Objectives: The UK Prospective Diabetes Study (UKPDS) showed that treatment with metformin decreases macrovascular morbidity and mortality independent of glycaemic control. We hypothesized that metformin may achieve this by improving endothelial function and chronic, low-grade inflammation. Data on this issue are scarce and we therefore tested, in the setting of a randomized, placebo-controlled trial, whether metformin can affect endothelial function and low-grade inflammation.
Design: The Hyperinsulinaemia the Outcome of its Metabolic Effects (HOME) trial is a double-blind trial, in which all patients were randomized to receive either metformin or placebo in addition to insulin therapy. At the beginning and the end of a 16-week treatment period fasting blood samples were drawn and a physical examination was carried out.
Setting: The trial was conducted in the outpatient clinics of three nonacademic hospitals (Hoogeveen, Meppel and Coevorden; the Netherlands).
Subjects: Patients were included if they were between 30 and 80 years of age; had received a diagnosis of diabetes after the age of 25; had never had an episode of ketoacidosis; and their blood glucose-lowering treatment previously consisted of oral agents but now only consisted of either insulin (n = 345) or insulin and metformin (n = 45). We excluded pregnant women and women trying to become pregnant, patients with a Cockroft-Gault-estimated creatinine clearance <50 mL min(-1), or low plasma cholinesterase (reference value <3.5 units L(-1)), patients with congestive heart failure (New York Heart Association class III/IV), or patients with other serious medical or psychiatric disease. A total of 745 eligible patients were approached; 390 gave informed consent and were randomized (196 metformin, 194 placebo). About 353 patients completed 16 weeks of treatment (171 metformin, 182 placebo).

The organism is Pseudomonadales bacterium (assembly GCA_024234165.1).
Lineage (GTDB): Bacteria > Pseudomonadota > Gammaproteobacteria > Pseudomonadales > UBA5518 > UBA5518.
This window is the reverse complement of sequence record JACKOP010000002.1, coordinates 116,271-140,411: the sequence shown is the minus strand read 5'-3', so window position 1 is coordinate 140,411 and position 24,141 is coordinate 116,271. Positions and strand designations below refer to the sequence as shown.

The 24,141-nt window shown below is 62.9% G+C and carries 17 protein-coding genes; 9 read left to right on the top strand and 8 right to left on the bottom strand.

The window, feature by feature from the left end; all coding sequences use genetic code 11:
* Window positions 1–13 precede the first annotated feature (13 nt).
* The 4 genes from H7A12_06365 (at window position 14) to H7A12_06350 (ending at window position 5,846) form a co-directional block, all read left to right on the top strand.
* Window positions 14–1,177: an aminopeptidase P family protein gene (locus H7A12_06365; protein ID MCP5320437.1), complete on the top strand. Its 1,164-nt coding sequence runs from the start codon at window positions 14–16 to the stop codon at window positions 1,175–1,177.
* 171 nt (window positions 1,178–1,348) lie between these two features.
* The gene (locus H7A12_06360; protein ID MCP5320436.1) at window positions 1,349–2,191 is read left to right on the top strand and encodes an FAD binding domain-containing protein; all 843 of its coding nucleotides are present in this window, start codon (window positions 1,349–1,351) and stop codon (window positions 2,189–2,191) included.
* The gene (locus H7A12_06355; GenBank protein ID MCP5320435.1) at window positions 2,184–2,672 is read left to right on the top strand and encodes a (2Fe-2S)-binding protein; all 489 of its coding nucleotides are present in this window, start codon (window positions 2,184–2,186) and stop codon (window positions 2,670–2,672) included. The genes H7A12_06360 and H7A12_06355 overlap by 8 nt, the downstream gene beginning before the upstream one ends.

Main outcome measures: The HOME trial was designed to study the metabolic and cardiovascular effects of metformin during a follow-up of 4 years. Presented here are the results of an interim analysis after 16 weeks of treatment.
Results: When compared with placebo, metformin treatment was associated with an increase in urinary albumin excretion of 21% (-1 to +48; P = 0.06); a decrease in plasma von Willebrand factor of 6% (-10 to -2; P = 0.0007); a decrease in soluble vascular cell adhesion molecule-1 of 4% (-7 to -2; P = 0.0002); a decrease in soluble E-selectin of 6% (-10 to -2; P = 0.008); a decrease in tissue-type plasminogen activator of 16% (-20 to -12; P < 0.0001); and a decrease in plasminogen activator inhibitor-1 of 20% (-27 to -10; P = 0.0001). These changes could not be explained by metformin-associated changes in glycaemic control, body weight or insulin dose. Markers of inflammation, i.e. C-reactive protein and soluble intercellular adhesion molecule-1, did not change with metformin treatment.
Conclusions: In patients with type 2 diabetes treated with insulin, metformin treatment was associated with improvement of endothelial function, which was largely unrelated to changes in glycaemic control, but not with improvement of chronic, low-grade inflammation.